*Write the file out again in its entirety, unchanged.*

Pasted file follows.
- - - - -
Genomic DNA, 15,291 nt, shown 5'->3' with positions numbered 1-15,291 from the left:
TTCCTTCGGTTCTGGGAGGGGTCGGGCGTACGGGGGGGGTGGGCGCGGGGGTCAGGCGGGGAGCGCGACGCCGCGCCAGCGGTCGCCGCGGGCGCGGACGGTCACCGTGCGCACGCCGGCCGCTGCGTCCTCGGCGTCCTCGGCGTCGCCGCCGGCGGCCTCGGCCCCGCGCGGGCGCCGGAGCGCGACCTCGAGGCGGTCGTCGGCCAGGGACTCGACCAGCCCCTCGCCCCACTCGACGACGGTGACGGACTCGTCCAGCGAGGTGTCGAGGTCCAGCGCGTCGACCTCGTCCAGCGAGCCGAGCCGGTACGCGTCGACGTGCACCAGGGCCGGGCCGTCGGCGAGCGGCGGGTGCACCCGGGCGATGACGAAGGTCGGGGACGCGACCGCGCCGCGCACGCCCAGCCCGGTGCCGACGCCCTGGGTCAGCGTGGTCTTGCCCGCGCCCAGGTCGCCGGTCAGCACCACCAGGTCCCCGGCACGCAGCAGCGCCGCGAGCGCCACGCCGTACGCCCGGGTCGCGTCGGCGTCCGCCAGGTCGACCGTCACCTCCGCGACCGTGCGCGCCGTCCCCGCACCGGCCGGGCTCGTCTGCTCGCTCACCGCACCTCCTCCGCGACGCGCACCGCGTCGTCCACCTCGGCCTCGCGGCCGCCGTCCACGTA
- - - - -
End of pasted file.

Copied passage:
Genomic DNA, 15,291 nt, shown 5'->3' with positions numbered 1-15,291 from the left:
TTCCTTCGGTTCTGGGAGGGGTCGGGCGTACGGGGGGGGTGGGCGCGGGGGTCAGGCGGGGAGCGCGACGCCGCGCCAGCGGTCGCCGCGGGCGCGGACGGTCACCGTGCGCACGCCGGCCGCTGCGTCCTCGGCGTCCTCGGCGTCGCCGCCGGCGGCCTCGGCCCCGCGCGGGCGCCGGAGCGCGACCTCGAGGCGGTCGTCGGCCAGGGACTCGACCAGCCCCTCGCCCCACTCGACGACGGTGACGGACTCGTCCAGCGAGGTGTCGAGGTCCAGCGCGTCGACCTCGTCCAGCGAGCCGAGCCGGTACGCGTCGACGTGCACCAGGGCCGGGCCGTCGGCGAGCGGCGGGTGCACCCGGGCGATGACGAAGGTCGGGGACGCGACCGCGCCGCGCACGCCCAGCCCGGTGCCGACGCCCTGGGTCAGCGTGGTCTTGCCCGCGCCCAGGTCGCCGGTCAGCACCACCAGGTCCCCGGCACGCAGCAGCGCCGCGAGCGCCACGCCGTACGCCCGGGTCGCGTCGGCGTCCGCCAGGTCGACCGTCACCTCCGCGACCGTGCGCGCCGTCCCCGCACCGGCCGGGCTCGTCTGCTCGCTCACCGCACCTCCTCCGCGACGCGCACCGCGTCGTCCACCTCGGCCTCGCGGCCGCCGTCCACGTA